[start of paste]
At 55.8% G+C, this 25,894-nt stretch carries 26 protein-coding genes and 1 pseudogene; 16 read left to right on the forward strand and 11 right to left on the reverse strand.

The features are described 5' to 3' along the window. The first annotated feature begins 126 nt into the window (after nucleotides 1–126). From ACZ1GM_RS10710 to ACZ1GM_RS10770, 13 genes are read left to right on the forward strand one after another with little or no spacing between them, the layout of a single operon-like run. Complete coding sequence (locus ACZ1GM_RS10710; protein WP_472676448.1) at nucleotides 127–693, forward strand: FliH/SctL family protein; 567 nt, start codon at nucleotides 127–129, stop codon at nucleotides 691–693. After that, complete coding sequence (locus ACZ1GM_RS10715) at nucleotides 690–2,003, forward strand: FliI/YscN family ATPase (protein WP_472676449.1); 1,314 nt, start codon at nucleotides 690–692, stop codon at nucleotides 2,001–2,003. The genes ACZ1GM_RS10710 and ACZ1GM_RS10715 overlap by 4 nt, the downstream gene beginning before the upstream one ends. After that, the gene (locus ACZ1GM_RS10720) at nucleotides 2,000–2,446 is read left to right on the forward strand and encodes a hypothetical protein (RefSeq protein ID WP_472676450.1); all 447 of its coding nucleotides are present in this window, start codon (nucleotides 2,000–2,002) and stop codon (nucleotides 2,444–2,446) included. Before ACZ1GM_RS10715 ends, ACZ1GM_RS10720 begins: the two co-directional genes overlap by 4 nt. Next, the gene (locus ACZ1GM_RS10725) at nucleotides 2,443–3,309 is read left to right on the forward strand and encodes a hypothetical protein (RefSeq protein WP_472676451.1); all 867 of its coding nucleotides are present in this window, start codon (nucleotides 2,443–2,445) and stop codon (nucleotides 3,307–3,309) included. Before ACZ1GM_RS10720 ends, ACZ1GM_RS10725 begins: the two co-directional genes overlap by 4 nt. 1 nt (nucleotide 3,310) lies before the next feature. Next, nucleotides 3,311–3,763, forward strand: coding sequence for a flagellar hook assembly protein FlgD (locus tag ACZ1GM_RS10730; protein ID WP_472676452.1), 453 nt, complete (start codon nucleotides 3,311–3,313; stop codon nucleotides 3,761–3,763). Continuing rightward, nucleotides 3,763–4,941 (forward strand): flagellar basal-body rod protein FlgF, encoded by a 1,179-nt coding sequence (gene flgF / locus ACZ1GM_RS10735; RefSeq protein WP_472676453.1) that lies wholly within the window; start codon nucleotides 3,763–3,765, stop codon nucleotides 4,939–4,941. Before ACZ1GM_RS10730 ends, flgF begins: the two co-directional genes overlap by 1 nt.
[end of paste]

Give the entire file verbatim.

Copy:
At 55.8% G+C, this 25,894-nt stretch carries 26 protein-coding genes and 1 pseudogene; 16 read left to right on the forward strand and 11 right to left on the reverse strand.

The features are described 5' to 3' along the window. The first annotated feature begins 126 nt into the window (after nucleotides 1–126). From ACZ1GM_RS10710 to ACZ1GM_RS10770, 13 genes are read left to right on the forward strand one after another with little or no spacing between them, the layout of a single operon-like run. Complete coding sequence (locus ACZ1GM_RS10710; protein WP_472676448.1) at nucleotides 127–693, forward strand: FliH/SctL family protein; 567 nt, start codon at nucleotides 127–129, stop codon at nucleotides 691–693. After that, complete coding sequence (locus ACZ1GM_RS10715) at nucleotides 690–2,003, forward strand: FliI/YscN family ATPase (protein WP_472676449.1); 1,314 nt, start codon at nucleotides 690–692, stop codon at nucleotides 2,001–2,003. The genes ACZ1GM_RS10710 and ACZ1GM_RS10715 overlap by 4 nt, the downstream gene beginning before the upstream one ends. After that, the gene (locus ACZ1GM_RS10720) at nucleotides 2,000–2,446 is read left to right on the forward strand and encodes a hypothetical protein (RefSeq protein ID WP_472676450.1); all 447 of its coding nucleotides are present in this window, start codon (nucleotides 2,000–2,002) and stop codon (nucleotides 2,444–2,446) included. Before ACZ1GM_RS10715 ends, ACZ1GM_RS10720 begins: the two co-directional genes overlap by 4 nt. Next, the gene (locus ACZ1GM_RS10725) at nucleotides 2,443–3,309 is read left to right on the forward strand and encodes a hypothetical protein (RefSeq protein WP_472676451.1); all 867 of its coding nucleotides are present in this window, start codon (nucleotides 2,443–2,445) and stop codon (nucleotides 3,307–3,309) included. Before ACZ1GM_RS10720 ends, ACZ1GM_RS10725 begins: the two co-directional genes overlap by 4 nt. 1 nt (nucleotide 3,310) lies before the next feature. Next, nucleotides 3,311–3,763, forward strand: coding sequence for a flagellar hook assembly protein FlgD (locus tag ACZ1GM_RS10730; protein ID WP_472676452.1), 453 nt, complete (start codon nucleotides 3,311–3,313; stop codon nucleotides 3,761–3,763). Continuing rightward, nucleotides 3,763–4,941 (forward strand): flagellar basal-body rod protein FlgF, encoded by a 1,179-nt coding sequence (gene flgF / locus ACZ1GM_RS10735; RefSeq protein WP_472676453.1) that lies wholly within the window; start codon nucleotides 3,763–3,765, stop codon nucleotides 4,939–4,941. Before ACZ1GM_RS10730 ends, flgF begins: the two co-directional genes overlap by 1 nt.